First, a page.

Asia Markets

Shanghai Composite sinks as financial, property stocks decline


Chinese shares tumbled on Monday due to a sharp selloff in the financial and property sectors, while a positive handover from Wall Street underpinned gains in the rest of Asia.

Financial stocks listed in Shanghai collapsed by the daily trading limit of 10 percent after regulators charged several brokers with illegal activities in margin trading. The losses came a day before the release of China's fourth quarter gross domestic product (GDP) on Tuesday. The report is expected to show the economy grew 7.2 percent on year, according to a Reuters poll, down from 7.3 percent in the third quarter.

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"This is a bloodbath in Chinese equities," said Stan Shamu, market strategist at IG. "While this is putting a dent in equities in the near term, the intentions seem good as officials continue to reign in reforms and curb excessive speculation."

Meanwhile, U.S. stocks closed higher for the first session in six last week, with all three major indices closing over 1 percent higher on the back of rising crude oil prices and strong consumer price data. Wall Street is closed on Monday, and the State of the Union speech by President Barack Obama on Tuesday will be closely watched.

Global markets are also awaiting the European Central Bank's (ECB) policy decision on Thursday, when it is widely expected to announce a government bond buying plan to stimulate the euro zone.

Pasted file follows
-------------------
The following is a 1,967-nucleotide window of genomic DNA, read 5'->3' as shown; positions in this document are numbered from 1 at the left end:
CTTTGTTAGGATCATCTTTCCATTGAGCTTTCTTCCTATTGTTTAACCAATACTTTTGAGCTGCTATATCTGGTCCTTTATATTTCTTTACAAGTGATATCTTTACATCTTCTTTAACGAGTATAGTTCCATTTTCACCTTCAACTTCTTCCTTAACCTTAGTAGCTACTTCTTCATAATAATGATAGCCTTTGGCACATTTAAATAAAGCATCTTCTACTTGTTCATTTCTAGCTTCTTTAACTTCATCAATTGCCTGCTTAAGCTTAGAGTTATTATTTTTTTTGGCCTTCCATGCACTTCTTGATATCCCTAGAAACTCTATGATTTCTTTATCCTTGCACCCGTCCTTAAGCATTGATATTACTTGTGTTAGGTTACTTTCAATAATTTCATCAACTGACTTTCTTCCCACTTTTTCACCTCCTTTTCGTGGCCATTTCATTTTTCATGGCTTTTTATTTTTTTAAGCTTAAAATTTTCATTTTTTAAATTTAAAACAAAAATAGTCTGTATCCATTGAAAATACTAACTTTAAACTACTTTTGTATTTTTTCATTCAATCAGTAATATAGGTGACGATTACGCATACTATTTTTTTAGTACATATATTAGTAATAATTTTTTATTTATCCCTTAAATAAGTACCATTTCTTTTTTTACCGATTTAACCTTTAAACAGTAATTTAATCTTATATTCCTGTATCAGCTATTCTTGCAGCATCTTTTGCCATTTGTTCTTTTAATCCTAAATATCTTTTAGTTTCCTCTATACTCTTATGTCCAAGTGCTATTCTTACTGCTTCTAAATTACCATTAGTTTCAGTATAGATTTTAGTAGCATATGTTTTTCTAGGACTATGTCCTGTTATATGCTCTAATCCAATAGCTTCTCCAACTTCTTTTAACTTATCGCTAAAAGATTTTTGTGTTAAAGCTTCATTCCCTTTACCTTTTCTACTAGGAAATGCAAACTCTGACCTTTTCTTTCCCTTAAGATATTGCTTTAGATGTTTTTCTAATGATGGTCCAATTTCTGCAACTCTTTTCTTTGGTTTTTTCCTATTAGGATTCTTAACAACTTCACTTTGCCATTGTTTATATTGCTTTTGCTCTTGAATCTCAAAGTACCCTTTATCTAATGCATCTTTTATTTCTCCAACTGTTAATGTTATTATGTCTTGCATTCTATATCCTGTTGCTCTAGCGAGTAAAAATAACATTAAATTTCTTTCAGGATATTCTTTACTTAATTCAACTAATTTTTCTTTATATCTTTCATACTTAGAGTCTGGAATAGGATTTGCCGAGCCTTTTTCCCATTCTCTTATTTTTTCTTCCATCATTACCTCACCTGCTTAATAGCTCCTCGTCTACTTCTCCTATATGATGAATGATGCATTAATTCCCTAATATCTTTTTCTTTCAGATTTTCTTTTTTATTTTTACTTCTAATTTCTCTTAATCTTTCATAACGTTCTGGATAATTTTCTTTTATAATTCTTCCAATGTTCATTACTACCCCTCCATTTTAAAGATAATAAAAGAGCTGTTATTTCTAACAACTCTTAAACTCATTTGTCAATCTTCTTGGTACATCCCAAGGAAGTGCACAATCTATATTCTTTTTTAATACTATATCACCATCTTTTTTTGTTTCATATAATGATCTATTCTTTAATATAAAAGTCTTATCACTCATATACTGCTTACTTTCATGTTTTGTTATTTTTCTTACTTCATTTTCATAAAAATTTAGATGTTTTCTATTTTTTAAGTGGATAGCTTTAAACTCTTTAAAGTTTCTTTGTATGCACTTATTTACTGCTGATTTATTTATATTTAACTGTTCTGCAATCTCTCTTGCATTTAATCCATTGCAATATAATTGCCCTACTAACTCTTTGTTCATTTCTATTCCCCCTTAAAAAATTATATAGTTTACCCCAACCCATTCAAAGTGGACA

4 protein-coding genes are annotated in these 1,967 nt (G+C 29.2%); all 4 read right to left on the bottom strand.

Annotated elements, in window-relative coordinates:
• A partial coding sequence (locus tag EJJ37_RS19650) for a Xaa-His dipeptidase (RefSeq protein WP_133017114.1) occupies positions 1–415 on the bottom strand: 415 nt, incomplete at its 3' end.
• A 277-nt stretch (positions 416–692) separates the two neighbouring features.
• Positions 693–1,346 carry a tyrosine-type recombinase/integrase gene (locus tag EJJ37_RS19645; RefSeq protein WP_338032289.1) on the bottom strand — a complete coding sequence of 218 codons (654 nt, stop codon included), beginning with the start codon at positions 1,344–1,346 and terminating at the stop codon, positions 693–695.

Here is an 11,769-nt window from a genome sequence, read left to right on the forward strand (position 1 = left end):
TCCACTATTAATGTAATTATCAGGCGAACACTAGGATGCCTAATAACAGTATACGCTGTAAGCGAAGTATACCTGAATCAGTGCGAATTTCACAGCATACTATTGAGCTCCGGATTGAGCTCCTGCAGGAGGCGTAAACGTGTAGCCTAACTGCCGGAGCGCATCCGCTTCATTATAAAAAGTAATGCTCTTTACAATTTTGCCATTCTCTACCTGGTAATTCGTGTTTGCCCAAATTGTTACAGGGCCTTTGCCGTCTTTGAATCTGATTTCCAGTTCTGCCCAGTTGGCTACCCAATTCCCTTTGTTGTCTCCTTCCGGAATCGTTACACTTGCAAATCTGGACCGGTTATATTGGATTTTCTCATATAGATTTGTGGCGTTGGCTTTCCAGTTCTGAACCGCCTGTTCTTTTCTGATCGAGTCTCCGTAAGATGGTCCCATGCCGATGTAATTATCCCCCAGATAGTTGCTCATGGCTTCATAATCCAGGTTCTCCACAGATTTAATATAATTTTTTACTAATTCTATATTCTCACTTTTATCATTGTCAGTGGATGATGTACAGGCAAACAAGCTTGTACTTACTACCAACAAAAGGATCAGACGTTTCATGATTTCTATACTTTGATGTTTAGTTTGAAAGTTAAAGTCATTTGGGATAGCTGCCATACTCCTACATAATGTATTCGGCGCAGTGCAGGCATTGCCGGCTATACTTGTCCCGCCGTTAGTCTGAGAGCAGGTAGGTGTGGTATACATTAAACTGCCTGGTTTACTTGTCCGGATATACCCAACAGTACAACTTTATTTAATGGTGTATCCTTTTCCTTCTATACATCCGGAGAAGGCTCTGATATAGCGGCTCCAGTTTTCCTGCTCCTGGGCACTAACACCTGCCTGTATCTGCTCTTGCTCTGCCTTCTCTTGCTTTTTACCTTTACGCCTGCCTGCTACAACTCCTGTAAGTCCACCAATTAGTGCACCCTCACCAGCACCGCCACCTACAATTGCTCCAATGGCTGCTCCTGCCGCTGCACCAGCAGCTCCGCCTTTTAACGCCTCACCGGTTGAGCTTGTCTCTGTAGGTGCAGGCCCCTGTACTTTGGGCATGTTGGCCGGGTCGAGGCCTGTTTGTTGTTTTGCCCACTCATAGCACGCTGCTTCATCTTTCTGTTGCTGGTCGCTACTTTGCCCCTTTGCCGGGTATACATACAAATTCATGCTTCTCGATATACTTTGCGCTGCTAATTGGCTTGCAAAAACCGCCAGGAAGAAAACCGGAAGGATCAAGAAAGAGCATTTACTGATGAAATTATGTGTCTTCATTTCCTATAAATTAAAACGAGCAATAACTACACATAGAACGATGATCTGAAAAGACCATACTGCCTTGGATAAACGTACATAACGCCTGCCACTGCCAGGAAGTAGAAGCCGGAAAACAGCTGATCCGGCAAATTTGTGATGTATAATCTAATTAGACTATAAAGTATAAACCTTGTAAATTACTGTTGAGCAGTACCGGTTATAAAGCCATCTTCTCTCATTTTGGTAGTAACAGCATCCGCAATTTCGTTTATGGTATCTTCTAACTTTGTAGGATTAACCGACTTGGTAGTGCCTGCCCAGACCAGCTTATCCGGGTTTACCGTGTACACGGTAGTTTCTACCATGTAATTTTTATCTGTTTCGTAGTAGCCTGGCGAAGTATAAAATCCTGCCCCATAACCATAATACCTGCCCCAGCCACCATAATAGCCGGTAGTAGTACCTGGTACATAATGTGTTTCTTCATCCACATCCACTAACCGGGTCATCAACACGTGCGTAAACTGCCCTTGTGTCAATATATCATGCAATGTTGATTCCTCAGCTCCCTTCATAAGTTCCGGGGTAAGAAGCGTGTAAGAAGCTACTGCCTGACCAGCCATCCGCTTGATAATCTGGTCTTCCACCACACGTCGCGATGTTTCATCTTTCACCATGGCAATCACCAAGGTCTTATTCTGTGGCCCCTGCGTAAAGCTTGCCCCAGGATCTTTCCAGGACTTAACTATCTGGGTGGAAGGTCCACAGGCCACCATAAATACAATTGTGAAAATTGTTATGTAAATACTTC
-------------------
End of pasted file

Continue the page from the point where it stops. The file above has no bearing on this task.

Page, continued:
Shanghai 7.7% lower

Mainland shares opened down 5.5 percent and widened losses throughout the session, posting their biggest daily percentage drop in over six years, according to Reuters. On Friday, the benchmark Shanghai Composite index posted a 3 percent weekly gain.

Data released over the weekend showing new home prices fell 4.3 percent in December from a year ago sent developers like Vanke, Gemdale and China Merchants Property tumbling by the maximum daily trading limit of 10 percent each.

Read MoreChinese developers keep chin up even as prices cool

In the financial sector, Citic Securities, Haitong Securities and Everbright Securities were all down 10 percent each following the crackdown on margin lending.

Hong Kong's benchmark index closed down 1.5 percent, while the Hong Kong China Enterprises Index tumbled 5 percent in its biggest daily drop in more than three years.

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Nikkei up 0.9%

Japan's benchmark index closed above the 17,000 level, recouping nearly all of Friday's 1 percent loss. The ended the week on Friday with its third straight weekly loss.

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Among the biggest gainers, Sony and Itochu climbed more than 2 percent each.

Sharp skidded nearly 9 percent after the Nikkei daily reported that it could reveal a net loss to the tune of "billions of yen" this financial year.

ASX 0.2% higher

Australia's benchmark halted a five-day losing streak, moving off a four-week low of 5,299 points hit on Friday, but the index pared gains after rallying as much as 1 percent earlier.

Copper miners outperformed, with Oz Minerals and Sandfire Resources surging 8 and 7 percent, respectively, as prices of the metal continued their rebound.

Macquarie rallied more than 5 percent after forecasting a 10-20 percent rise in full-year profit.

Kospi gains 0.8%

South Korean shares bounced back from Friday's 1 percent loss, boosted by a rally amid ship-builders. Hyundai Heavy and Daewoo Shipbuilding rallied 9 percent each.